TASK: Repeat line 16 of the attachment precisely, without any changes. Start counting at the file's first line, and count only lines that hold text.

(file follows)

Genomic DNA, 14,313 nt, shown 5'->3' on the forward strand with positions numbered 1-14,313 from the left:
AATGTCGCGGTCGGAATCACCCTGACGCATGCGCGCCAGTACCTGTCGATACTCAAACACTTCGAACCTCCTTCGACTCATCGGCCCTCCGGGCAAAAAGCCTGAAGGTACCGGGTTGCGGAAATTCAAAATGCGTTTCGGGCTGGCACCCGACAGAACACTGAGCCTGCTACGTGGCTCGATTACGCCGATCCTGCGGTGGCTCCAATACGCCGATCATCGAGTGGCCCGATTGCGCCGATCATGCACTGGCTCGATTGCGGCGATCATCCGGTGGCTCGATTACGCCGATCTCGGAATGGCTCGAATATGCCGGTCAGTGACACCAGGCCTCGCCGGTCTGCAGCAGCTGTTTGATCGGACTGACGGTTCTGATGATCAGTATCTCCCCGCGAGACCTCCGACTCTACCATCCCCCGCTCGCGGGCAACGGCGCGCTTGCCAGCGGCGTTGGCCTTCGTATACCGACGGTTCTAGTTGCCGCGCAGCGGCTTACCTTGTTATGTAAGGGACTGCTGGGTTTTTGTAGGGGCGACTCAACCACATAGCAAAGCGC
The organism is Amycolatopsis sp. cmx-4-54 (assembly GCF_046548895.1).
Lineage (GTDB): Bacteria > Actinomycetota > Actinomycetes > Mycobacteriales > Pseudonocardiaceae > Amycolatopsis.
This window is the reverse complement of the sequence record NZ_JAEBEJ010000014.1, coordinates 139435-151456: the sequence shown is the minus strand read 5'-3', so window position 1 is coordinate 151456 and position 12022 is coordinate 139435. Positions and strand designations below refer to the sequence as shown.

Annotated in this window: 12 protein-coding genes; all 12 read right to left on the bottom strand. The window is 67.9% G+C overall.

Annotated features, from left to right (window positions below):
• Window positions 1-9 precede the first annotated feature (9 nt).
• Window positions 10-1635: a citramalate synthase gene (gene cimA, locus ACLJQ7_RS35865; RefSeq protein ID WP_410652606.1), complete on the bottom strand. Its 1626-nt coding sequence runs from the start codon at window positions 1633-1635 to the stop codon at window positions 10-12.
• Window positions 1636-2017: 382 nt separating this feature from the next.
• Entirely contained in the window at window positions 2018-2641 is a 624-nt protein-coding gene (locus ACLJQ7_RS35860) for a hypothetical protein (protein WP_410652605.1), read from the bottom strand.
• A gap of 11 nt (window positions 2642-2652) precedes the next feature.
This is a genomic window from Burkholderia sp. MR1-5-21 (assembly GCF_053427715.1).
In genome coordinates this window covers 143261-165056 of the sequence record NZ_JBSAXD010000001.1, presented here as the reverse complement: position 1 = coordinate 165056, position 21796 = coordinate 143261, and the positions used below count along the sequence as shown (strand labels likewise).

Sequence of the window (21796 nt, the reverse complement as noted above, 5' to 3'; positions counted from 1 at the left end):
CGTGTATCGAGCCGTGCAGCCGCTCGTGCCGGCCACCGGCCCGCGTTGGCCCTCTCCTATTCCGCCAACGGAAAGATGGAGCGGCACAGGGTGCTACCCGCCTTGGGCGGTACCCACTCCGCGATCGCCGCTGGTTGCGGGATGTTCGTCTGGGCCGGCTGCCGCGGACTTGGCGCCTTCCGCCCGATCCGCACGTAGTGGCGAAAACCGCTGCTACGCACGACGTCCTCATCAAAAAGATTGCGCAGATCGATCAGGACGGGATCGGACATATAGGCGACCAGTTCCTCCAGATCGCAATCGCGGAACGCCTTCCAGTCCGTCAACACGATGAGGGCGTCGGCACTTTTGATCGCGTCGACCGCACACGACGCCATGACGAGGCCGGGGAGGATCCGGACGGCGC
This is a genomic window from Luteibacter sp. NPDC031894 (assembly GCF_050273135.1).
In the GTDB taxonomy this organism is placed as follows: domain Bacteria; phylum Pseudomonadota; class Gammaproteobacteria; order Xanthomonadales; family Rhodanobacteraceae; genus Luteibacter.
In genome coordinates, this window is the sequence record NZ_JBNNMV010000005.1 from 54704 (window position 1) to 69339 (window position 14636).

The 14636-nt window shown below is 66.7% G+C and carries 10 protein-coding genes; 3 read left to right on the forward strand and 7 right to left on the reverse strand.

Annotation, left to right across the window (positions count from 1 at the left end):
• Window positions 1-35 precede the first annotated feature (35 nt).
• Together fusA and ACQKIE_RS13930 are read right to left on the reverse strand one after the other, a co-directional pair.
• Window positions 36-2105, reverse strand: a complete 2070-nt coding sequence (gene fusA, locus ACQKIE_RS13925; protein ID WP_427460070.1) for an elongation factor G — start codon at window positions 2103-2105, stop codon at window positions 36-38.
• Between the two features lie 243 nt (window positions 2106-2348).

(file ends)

CGTGTATCGAGCCGTGCAGCCGCTCGTGCCGGCCACCGGCCCGCGTTGGCCCTCTCCTATTCCGCCAACGGAAAGATGGAGCGGCACAGGGTGCTACCCGCCTTGGGCGGTACCCACTCCGCGATCGCCGCTGGTTGCGGGATGTTCGTCTGGGCCGGCTGCCGCGGACTTGGCGCCTTCCGCCCGATCCGCACGTAGTGGCGAAAACCGCTGCTACGCACGACGTCCTCATCAAAAAGATTGCGCAGATCGATCAGGACGGGATCGGACATATAGGCGACCAGTTCCTCCAGATCGCAATCGCGGAACGCCTTCCAGTCCGTCAACACGATGAGGGCGTCGGCACTTTTGATCGCGTCGACCGCACACGACGCCATGACGAGGCCGGGGAGGATCCGGACGGCGC